With summer almost officially under way, hoteliers are getting their (rubber) ducks in a row in preparing their outdoor spaces for the influx of party-hungry crowds, both guests and locals alike. Terrace seating areas are primped, outdoor lighting and special effects are recharged, and bars with summer drinks and menus await our arrival.
As a kickoff to a wonderful summer season that most of us have already started, we have compiled a photo gallery of hotels' outdoor living spaces representing a range of designs and scenic settings. For this gallery we did not focus on rooftop bars or pools, as those have, like, totally been done before.
[Photos in gallery courtesy of the hotels featured]
Two things can be said about present day hotel interiors that cannot be refuted--they are sometimes colorful and they are sometimes colorless. For as many hotels that we have seen with lobbies, guest rooms, and restaurants that feature bold, bright, and busy settings, we come across almost as many that go for the classic simplicity of a predominantly white palette.
The consensus is that white offers a sense of calm, order and cleanliness. That might be true in a hotel setting when there is no one in it. Further, whoever says that white signifies innocence probably doesn't spend much time in hotels. We're just saying.
Without getting too nitty gritty on whether white is or is not a color – we leave that discussion to Bill Nye the Science Guy — we have compiled a photo gallery of some great hotel interiors that have seriously lightened up. As you will see in this gallery there are many shades of "white" (for further study refer to your handy Pantone color deck) and infinitely many ways that designers capitalize on this eternal non-color in their hotel designs.
If you happen to be reading HotelChatter.com from a hotel -- and how great if you are -- take a look around. There's a very good chance you will see one of the most popular and re-invented lounge chairs ever -- the wingback chair. Maybe you are sitting in one now and if so, it's pretty comfy isn't it?
The wingback chair has been around since the 17th century yet seems to have found a permanent home in modern hospitality. What a difference 300 years can make, as there are about as many different versions on the market to entice us.
It is a design that has always been intended for comfort first. This chair generally features a high back that you can fully rest your head against, and projecting side sections that offer a subtle sense of security, especially at the top (hence the term "wings.") This goes a long way in a great big hotel lobby -- designers love it and guests love it. Win win.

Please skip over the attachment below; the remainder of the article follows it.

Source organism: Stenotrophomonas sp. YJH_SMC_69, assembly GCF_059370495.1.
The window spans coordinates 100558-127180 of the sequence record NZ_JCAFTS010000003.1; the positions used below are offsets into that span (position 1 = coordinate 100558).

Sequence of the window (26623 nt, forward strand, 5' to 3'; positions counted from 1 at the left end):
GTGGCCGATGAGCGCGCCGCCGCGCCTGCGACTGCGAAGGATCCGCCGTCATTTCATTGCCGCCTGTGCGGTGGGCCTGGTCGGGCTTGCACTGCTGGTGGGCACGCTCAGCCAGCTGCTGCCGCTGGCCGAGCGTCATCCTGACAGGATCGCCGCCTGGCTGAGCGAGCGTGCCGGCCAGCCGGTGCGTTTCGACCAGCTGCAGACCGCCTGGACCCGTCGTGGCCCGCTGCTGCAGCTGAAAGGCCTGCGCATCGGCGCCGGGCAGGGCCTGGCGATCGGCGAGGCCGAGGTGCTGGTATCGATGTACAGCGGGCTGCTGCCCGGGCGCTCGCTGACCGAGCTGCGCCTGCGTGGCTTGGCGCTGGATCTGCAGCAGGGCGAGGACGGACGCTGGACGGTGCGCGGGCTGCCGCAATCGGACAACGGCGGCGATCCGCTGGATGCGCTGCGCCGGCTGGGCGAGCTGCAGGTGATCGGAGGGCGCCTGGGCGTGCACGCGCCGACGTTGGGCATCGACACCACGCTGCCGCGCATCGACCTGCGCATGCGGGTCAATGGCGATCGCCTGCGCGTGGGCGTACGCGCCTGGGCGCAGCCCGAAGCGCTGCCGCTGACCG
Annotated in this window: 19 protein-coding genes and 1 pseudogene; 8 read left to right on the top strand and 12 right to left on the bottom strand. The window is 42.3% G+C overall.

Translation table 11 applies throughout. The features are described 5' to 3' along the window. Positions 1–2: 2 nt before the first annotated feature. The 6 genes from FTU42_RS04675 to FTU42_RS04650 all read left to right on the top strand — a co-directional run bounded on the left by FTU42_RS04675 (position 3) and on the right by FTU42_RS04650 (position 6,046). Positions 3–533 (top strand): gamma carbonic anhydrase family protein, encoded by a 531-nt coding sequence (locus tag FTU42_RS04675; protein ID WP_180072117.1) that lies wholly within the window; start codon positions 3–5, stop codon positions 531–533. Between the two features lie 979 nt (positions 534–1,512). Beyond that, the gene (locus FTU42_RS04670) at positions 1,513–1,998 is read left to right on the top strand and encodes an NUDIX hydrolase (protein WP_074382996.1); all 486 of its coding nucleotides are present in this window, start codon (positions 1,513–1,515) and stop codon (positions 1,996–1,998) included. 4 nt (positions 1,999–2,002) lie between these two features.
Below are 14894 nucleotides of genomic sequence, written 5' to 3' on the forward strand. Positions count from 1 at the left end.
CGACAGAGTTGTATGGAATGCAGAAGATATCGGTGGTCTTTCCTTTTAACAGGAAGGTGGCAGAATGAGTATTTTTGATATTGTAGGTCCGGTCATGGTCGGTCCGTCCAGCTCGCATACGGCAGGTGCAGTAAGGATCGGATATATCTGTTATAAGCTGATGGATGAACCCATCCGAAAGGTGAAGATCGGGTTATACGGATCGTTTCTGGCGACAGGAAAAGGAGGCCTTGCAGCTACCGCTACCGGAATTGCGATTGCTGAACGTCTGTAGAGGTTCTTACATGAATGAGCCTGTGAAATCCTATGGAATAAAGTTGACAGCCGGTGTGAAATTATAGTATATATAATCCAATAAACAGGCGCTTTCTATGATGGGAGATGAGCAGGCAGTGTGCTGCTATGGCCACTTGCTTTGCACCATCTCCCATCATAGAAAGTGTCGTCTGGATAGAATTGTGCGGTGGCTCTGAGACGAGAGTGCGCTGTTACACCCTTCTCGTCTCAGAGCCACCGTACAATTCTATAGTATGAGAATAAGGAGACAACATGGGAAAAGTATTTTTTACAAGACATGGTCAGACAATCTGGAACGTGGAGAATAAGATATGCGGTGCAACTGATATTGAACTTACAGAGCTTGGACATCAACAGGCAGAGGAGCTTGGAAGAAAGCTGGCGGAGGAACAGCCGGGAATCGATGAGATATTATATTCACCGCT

This photo gallery celebrates the chair that has won the hearts of hoteliers, their designers, and perhaps more often than we realize, our derriere. Have a seat and take a look at our first round of images. Trust us, we've got more.
Design Thursdays / Snapshot / Photo Gallery / Hotel Design / Boutique Hotels / Hotel Renovations / Canada Hotels / Toronto Hotels / → All Tags
The Drake Hotel was one of, if not THE, first boutique hotel in Toronto when it opened. When we heard that dot-comer Jeff Stober was opening The Drake west of Queen West, we thought it impossible for the hotel to survive in the then downtrodden boonies. We were wrong, so wrong—not only did The Drake persevere but it quickly became a hotspot for locals who lined up to get into its basement band venue and kickass lounge. Now, ten years on, we set out to discover whether The Drake Hotel still had true cachet.
We walked in on a wintry Saturday afternoon and the place was overflowing with bohos and hipsters alike, most waiting for a table in the recently-reno’ed (and enlarged but still full to capacity) restaurant and lounge. If you ever wondered what the Canadian design aesthetic is, you need to come here. There’s lots of natural wood, industrial lighting, earth tones, forest motifs and—to take it one step further—The Drake has a kitschy camp feel that reminds us of every camping trip we ever took as kids, sans mosquitoes.
The rooms carry on that mid-century modern campground feel but with modern ModCons. You can see inside the rooms in the photo gallery, but there are a few things that deserve an extra shout-out. First, let’s hear it for “Hairy Chest Man.” This particular doll for adults with leather studded collar is handmade and you can find a different doll in every room. Next, the “pleasure menu”: The Drake purports to be the first hotel in the world to carry one and while we can’t vouch for that, we can say that it is probably the most extensive menu of its kind that we’ve had the “pleasure” of seeing (yuck yuck). We also loved the owl light and the toiletries by Malin + Goetz.